The Klaus Tschira Stiftung (KTS) was created in 1995 by the physicist and SAP co-founder Klaus Tschira (1940–2015). It is one of Europe’s largest privately funded non-profit foundations. The Foundation promotes the advancement of the natural sciences, mathematics, and computer science, and strives to raise appreciation for these fields. The Foundation’s commitment begins in kindergarten and continues in schools, universities, and research facilities. The Foundation champions new methods of scientific knowledge transfer, and supports both development and intelligible presentation of research findings. The ESO Supernova is a donation from the KTS, and ESO will run the facility.
The Heidelberg Institute for Theoretical Studies (HITS gGmbH) was established in 2010 by the physicist and SAP co-founder Klaus Tschira (1940–2015) and the Klaus Tschira Foundation as a private, non-profit research institute. HITS conducts basic research in the natural sciences, mathematics, and computer science, with a focus on the processing, structuring, and analysing large amounts of data. The research fields range from molecular biology to astrophysics. The shareholders of HITS are the HITS Stiftung, which is a subsidiary of the Klaus Tschira Foundation, Heidelberg University and the Karlsruhe Institute of Technology (KIT). HITS also cooperates with other universities and research institutes and with industrial partners. The base funding of HITS is provided by the HITS Stiftung with funds received from the Klaus Tschira Foundation. The primary external funding agencies are the Federal Ministry of Education and Research (BMBF), the German Research Foundation (DFG), and the European Union.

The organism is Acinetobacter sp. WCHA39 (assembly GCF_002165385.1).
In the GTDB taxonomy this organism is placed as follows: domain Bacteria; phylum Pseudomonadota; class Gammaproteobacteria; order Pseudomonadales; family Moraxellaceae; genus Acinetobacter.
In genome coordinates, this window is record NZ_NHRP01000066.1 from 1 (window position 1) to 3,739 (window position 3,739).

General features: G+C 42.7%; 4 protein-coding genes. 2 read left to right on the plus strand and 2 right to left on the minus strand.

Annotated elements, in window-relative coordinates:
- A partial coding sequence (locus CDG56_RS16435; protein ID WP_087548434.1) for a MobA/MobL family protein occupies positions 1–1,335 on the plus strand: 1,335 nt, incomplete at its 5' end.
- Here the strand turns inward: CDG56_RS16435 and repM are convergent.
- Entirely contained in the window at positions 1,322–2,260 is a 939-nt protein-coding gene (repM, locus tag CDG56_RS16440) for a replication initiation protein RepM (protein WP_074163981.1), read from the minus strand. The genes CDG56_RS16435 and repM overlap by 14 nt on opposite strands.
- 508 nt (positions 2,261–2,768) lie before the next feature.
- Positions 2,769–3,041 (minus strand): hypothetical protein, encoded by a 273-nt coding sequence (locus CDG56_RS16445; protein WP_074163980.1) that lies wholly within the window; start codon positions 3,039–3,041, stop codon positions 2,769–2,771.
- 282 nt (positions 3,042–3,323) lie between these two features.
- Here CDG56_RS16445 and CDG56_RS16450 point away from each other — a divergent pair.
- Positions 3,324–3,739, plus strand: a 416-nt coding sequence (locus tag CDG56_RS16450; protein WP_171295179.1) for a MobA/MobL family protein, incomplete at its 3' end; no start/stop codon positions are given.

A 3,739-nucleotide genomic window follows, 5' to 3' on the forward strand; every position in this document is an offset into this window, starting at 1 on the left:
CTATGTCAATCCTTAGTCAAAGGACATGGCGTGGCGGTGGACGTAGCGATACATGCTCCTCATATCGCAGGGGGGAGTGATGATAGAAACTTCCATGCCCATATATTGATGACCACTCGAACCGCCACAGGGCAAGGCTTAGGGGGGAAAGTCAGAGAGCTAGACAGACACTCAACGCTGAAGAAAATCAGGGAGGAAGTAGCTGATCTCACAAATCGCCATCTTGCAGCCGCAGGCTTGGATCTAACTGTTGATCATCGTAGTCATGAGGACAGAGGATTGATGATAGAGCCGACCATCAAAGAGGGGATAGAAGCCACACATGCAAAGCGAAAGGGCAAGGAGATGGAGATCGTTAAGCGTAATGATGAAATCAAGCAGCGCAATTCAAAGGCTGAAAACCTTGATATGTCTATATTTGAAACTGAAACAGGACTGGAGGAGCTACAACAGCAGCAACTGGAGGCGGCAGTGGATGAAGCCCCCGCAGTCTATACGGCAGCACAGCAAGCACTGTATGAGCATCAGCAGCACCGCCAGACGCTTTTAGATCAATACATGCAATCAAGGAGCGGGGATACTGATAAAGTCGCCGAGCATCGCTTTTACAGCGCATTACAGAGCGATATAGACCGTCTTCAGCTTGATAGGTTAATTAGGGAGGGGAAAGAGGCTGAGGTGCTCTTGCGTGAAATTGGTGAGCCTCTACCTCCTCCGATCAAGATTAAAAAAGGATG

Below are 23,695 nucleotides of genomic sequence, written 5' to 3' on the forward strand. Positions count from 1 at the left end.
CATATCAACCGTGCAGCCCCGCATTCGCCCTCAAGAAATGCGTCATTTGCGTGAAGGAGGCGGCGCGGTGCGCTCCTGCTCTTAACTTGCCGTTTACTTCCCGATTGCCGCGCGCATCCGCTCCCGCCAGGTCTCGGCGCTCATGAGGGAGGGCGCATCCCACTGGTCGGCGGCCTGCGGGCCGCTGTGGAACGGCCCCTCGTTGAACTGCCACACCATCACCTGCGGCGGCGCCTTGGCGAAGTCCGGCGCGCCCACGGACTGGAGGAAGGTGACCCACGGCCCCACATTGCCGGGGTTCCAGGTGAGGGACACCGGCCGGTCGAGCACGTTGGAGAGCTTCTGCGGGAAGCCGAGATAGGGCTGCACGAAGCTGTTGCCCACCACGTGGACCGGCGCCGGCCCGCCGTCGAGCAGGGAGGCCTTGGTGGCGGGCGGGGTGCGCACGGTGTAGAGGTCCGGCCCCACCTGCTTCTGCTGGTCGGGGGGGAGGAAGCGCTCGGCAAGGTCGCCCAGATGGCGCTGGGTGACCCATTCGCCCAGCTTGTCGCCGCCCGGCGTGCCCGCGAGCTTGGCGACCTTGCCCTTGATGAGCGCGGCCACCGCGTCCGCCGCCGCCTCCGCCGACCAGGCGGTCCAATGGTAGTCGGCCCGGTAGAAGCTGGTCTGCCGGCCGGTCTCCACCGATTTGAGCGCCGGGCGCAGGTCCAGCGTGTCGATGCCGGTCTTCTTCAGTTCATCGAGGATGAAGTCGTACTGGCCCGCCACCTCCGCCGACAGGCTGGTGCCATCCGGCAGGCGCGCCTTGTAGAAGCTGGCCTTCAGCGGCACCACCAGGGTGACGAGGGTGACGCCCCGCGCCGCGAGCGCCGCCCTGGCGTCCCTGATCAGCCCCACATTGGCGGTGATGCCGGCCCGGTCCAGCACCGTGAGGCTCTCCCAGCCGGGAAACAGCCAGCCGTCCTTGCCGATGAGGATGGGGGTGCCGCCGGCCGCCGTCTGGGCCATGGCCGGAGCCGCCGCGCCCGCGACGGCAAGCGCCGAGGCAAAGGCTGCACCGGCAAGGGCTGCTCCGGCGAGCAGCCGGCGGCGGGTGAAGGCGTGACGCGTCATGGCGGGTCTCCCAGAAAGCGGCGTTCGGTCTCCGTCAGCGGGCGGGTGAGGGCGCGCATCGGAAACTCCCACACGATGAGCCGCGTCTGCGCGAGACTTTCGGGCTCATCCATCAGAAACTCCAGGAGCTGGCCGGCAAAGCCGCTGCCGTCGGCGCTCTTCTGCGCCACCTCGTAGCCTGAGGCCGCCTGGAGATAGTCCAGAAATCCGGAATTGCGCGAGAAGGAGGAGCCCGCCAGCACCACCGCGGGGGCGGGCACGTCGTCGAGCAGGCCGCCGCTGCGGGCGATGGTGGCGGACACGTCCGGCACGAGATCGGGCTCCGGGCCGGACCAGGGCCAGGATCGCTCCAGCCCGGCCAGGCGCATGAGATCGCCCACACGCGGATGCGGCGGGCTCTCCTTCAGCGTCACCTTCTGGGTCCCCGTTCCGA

ESO is the foremost intergovernmental astronomy organisation in Europe and the world’s most productive ground-based astronomical observatory by far. It has 15 Member States: Austria, Belgium, the Czech Republic, Denmark, France, Finland, Germany, Italy, the Netherlands, Poland, Portugal, Spain, Sweden, Switzerland and the United Kingdom, along with the host state of Chile and with Australia as a strategic partner. ESO carries out an ambitious programme focused on the design, construction and operation of powerful ground-based observing facilities enabling astronomers to make important scientific discoveries. ESO also plays a leading role in promoting and organising cooperation in astronomical research. ESO operates three unique world-class observing sites in Chile: La Silla, Paranal and Chajnantor. At Paranal, ESO operates the Very Large Telescope and its world-leading Very Large Telescope Interferometer as well as two survey telescopes, VISTA working in the infrared and the visible-light VLT Survey Telescope. ESO is also a major partner in two facilities on Chajnantor, APEX and ALMA, the largest astronomical project in existence. And on Cerro Armazones, close to Paranal, ESO is building the 39-metre Extremely Large Telescope, the ELT, which will become “the world’s biggest eye on the sky”.
- Press kit (PDF 4.8 MB)
- ESO Supernova Facts (PDF 452 KB)
- The ESO Supernova website
- Images related to the ESO Supernova
- Videos of the ESO Supernova
- ESO Supernova factsheet in English and in German
ESO Supernova Coordinator
Garching bei München, Germany
Tel: +49 89 3200 6130
ESO Public Information Officer
Garching bei München, Germany
Tel: +49 89 3200 6655
Cell: +49 151 1537 3591